People come to these technical discussions with preconceptions, which is fine, but you would think people would want to get to the truth of all matters. But what I see is people defending their preconformed idea instead of trying to objectively look at things. People are so emotionally attached to these systems, that anything said in negative light is perceived as an attack against something sacred to them - their core beliefs. I've never been one to be happy with simple answers, as far back as I can remember, because they're never accurately or truly representative in explanation, and understanding things. People, in general, just seem to be happy with prepackaged answers to everything - never bothering to dig deeper, to look for themselves. To actually try and make sense of things. This is probably the biggest disconnect I have with human species.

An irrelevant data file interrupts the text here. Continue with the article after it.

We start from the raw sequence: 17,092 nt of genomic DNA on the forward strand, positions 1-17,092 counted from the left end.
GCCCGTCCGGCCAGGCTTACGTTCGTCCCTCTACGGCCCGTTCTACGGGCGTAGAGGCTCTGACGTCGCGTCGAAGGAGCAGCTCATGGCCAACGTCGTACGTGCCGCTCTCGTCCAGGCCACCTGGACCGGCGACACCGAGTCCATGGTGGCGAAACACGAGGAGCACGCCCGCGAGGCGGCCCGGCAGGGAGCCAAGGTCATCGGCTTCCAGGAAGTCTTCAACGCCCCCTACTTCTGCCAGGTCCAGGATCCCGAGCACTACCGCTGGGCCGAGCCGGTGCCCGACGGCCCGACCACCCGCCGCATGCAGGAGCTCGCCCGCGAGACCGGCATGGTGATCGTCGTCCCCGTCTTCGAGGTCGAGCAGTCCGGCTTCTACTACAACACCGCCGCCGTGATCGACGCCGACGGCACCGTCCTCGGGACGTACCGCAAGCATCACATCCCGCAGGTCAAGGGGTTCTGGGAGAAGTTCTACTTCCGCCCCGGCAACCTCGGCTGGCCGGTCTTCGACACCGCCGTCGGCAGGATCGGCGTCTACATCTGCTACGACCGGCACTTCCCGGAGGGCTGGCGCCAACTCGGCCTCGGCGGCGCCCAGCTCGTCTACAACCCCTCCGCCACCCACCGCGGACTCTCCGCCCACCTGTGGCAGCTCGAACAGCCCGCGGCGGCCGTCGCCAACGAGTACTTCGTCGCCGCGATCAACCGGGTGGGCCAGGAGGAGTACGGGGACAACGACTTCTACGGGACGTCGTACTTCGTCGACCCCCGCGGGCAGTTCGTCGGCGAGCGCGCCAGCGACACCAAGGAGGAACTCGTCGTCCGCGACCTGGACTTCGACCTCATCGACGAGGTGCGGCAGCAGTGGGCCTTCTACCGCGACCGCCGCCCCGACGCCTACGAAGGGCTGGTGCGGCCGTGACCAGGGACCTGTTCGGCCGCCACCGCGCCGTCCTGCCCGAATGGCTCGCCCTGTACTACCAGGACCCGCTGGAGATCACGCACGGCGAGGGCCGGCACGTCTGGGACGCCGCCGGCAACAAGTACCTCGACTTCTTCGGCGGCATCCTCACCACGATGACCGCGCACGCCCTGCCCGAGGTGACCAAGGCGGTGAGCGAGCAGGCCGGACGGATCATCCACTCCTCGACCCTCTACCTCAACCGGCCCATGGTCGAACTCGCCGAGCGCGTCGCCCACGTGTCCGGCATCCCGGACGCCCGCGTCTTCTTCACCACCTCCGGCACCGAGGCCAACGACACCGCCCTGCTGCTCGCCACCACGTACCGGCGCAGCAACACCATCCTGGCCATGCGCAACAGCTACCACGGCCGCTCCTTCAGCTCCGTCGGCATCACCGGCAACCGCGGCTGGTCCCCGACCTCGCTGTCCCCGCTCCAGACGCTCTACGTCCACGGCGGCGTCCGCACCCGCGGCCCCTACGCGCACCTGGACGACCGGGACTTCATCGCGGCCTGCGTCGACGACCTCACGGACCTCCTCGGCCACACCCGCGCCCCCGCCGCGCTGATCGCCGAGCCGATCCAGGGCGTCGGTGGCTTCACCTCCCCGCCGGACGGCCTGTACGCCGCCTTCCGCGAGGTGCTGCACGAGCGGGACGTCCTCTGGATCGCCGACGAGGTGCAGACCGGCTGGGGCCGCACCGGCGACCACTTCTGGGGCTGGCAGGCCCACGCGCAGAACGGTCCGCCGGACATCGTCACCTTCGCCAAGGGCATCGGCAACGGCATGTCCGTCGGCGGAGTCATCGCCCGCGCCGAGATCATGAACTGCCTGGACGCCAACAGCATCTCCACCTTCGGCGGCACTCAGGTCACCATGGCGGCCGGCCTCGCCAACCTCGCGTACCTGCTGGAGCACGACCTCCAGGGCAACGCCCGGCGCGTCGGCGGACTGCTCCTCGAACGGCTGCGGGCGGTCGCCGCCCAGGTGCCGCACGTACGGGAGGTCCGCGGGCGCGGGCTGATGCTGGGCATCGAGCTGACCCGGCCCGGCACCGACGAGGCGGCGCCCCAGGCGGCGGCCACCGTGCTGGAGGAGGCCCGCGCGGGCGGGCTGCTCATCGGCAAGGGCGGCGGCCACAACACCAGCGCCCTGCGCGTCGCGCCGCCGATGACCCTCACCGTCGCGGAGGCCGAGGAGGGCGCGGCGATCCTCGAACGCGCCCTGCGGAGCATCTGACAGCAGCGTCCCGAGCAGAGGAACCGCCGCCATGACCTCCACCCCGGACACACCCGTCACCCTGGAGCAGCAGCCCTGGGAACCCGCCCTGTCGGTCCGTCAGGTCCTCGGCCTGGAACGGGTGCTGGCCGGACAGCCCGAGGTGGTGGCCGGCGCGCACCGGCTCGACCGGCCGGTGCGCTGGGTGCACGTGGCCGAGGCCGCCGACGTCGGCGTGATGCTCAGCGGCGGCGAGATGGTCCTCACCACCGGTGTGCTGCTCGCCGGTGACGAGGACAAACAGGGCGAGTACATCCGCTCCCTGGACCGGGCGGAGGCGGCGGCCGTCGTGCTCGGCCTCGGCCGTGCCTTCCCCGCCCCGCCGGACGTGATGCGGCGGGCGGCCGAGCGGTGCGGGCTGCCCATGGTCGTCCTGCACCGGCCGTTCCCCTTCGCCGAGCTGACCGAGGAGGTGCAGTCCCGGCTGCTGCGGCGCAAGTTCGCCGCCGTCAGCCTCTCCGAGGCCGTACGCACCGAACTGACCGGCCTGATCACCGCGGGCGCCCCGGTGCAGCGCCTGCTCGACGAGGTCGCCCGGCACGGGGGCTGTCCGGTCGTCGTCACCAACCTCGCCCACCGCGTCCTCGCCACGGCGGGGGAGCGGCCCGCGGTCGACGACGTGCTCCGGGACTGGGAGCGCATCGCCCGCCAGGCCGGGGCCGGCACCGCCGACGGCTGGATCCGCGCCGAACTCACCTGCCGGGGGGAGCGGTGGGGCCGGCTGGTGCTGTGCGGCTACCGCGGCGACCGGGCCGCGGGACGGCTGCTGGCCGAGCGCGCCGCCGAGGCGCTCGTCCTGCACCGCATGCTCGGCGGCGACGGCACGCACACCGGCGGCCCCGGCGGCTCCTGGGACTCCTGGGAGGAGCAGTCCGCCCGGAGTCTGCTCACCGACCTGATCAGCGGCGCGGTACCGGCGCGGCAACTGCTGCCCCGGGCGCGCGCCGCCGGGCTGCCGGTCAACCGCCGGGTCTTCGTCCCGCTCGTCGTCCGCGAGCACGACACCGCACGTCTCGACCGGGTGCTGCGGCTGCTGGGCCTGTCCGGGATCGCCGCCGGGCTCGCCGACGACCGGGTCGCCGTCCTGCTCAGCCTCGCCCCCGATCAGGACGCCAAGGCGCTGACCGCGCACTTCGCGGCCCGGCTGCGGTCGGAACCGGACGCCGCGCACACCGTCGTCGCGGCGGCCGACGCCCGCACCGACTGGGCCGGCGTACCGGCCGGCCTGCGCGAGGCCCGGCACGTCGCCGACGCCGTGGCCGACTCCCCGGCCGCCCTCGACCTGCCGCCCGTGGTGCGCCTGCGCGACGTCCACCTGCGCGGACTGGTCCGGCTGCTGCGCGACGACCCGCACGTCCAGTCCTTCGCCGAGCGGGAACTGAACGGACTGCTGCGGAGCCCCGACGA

Last edited by tomaitheous; 12-20-2015 at 01:05 AM.

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    Hero of Algol TrekkiesUnite118's Avatar
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    I like technical answers as well, and if they blow away my preconceived notions so be it. I think the issue I have is sometimes some of those responses are either too technical that if you're not a hardware engineer or an assembly programmer you easily get lost, or they're just too long and don't really get down to the point. Which is why I really appreciate the answers that come from Tom, Chilly, Tiido, and Kamahl. You guys are pretty good at explaining stuff but keeping it concise and easy to follow and understand.

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    End of line.. Shining Hero gamevet's Avatar
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    The VDP2 is a strange beast. It has its own VRAM, along with using shared memory.

    http://segaretro.org/VDP2_32-bit_bac...play_processor


    Quote Originally Posted by segaretro
    VDP2 32-bit background and scroll plane video display processor